• Category Classifier: Run a multi-label classifier that uses OpenAI to determine relevant infosec categories.
  • NVD Sync: Extract all infosec specific references (CVE, CWE) as tags.
  • Talkback Cross-Referencing: All links in the content are looked up and cross-referenced in Talkback.
  • Shodan Integration: Query Shodan for basic hosting information, such as hosting information and location.
  • RSS Feed Extractor: Extract any RSS feed URLs are store them in the internal RSS library.
  • Resource Ranking: A custom rank score is calculated for the resource factoring in past trends and related resources.
  • Reading Time: A reading time in minutes is calculated based on the content length and word count.
  • Curator Mapping: Identify if the resource has been featured by a Curator.

All of this data is then stored and associated to each resource, allowing for end-users to be able to browse, filter, and search resources within Talkback leveraging this data-set.

How to use the Talkback UI

The main page shows a list of resources, where clicking a resource opens a preview pane, with the option to navigate to the resource page to view the full details.

The Home menu in the navbar lists everything. The other menu entries are preset views:

  • Tech lists everything but news related.
  • News lists only resources that are on domains that focus on news.
  • Featured lists only resources specifically mentionned by a curator.
  • Saved presents a list of bookmarks.
Navbar menus

Talkback is designed so users don’t feel like they need to register/sign-in, and by default preferences (e.g. light/dark mode) and Saved history will be kept in Local Storage. For people who want to try the GraphQL API or if they would like their preferences/history to persist beyond local storage, they can sign-in via Google, GitHub or Email.

Search, Filters, and Views

A main goal of Talkback is to help users get to relevant and useful information quickly, and this can be done via Search or Filters in the UI.

All resources are indexed in Elasticsearch and can be searched using the query string syntax. The resource <title> and <description> meta tags are also indexed. You can search only specific fields using field names in the query string, otherwise all fields are searched by default (click the help icon for syntax).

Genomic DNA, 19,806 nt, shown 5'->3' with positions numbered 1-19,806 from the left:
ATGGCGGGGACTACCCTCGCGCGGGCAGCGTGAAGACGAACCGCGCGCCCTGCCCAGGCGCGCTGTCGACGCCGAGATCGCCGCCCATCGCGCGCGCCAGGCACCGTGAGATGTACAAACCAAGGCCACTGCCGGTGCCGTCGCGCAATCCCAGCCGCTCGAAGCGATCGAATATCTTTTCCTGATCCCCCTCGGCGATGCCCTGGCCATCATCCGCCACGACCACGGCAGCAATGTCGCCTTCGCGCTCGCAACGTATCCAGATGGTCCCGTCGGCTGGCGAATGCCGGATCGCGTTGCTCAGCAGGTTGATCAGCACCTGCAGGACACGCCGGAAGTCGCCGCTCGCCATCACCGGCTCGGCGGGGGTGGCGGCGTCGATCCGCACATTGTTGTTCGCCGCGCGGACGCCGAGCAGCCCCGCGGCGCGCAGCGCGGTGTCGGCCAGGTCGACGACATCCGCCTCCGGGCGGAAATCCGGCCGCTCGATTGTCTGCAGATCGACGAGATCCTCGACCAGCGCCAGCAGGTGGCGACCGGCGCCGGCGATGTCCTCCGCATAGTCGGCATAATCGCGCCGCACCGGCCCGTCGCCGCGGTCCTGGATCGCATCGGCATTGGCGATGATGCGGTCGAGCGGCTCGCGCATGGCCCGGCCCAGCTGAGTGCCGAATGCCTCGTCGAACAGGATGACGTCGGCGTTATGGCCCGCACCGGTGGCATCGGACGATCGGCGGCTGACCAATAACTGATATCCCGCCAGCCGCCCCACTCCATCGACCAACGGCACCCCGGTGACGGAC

The filters can be used to:

  • find specific domains/URLs
  • search for the exact CVE or CWE identifier
  • include/exclude types, categories or curators
  • adjust the date range

Example - Chrome UaF Resources

Consider wanting to find technical blog posts and papers that mention chrome and the bug class uaf (use after free). A simple query returns over a dozen articles sorted by its calculated `Rank` by default spanning back a few years. To sort chronologically, it's possible to use the sort icon to sort by `Date`. Clicking on a row shows the `Preview Pane` where it will show a screenshot, a summary about the content, and also note if the resource has been featured by any `Curators`.

chrome and UAF search results with preview pane

Example - Resource View

Viewing a particular resource shows everything that's been collected about it. The following screenshot shows an example of all the key fields that are shown in the resource view.

Resource view

In the following section we’ll talk through some of these fields, how they’re populated, and their intended purpose.

Key Features

TLDR’s and Resource Classification via OpenAI

Talkback leverages OpenAI in a couple of ways. Firstly, a multi-label classifier is run which assigns categories to resources as appropriate. This is done by scoring the resource against all potential categories, and then adds the categories that weight the highest. A couple of examples are if a blog post talks about reverse engineering some malware used in a targeted attack, it would likely have the mal and rev categories, and maybe the sys category too, whereas a paper released on side-channel attacks against a specific network protocol, would likely have the net and crypto categories, and maybe exp too.

The categories supported currently are:

  • Reverse (rev) - References reverse engineering methodologies/tooling.
  • System (sys) - References systems level security, such as operating system internals and low level system components.
  • Appsec (app) - References application security concepts, methodologies, and tooling.
  • Cryptography (crypto) - References cryptography concepts and algorithms.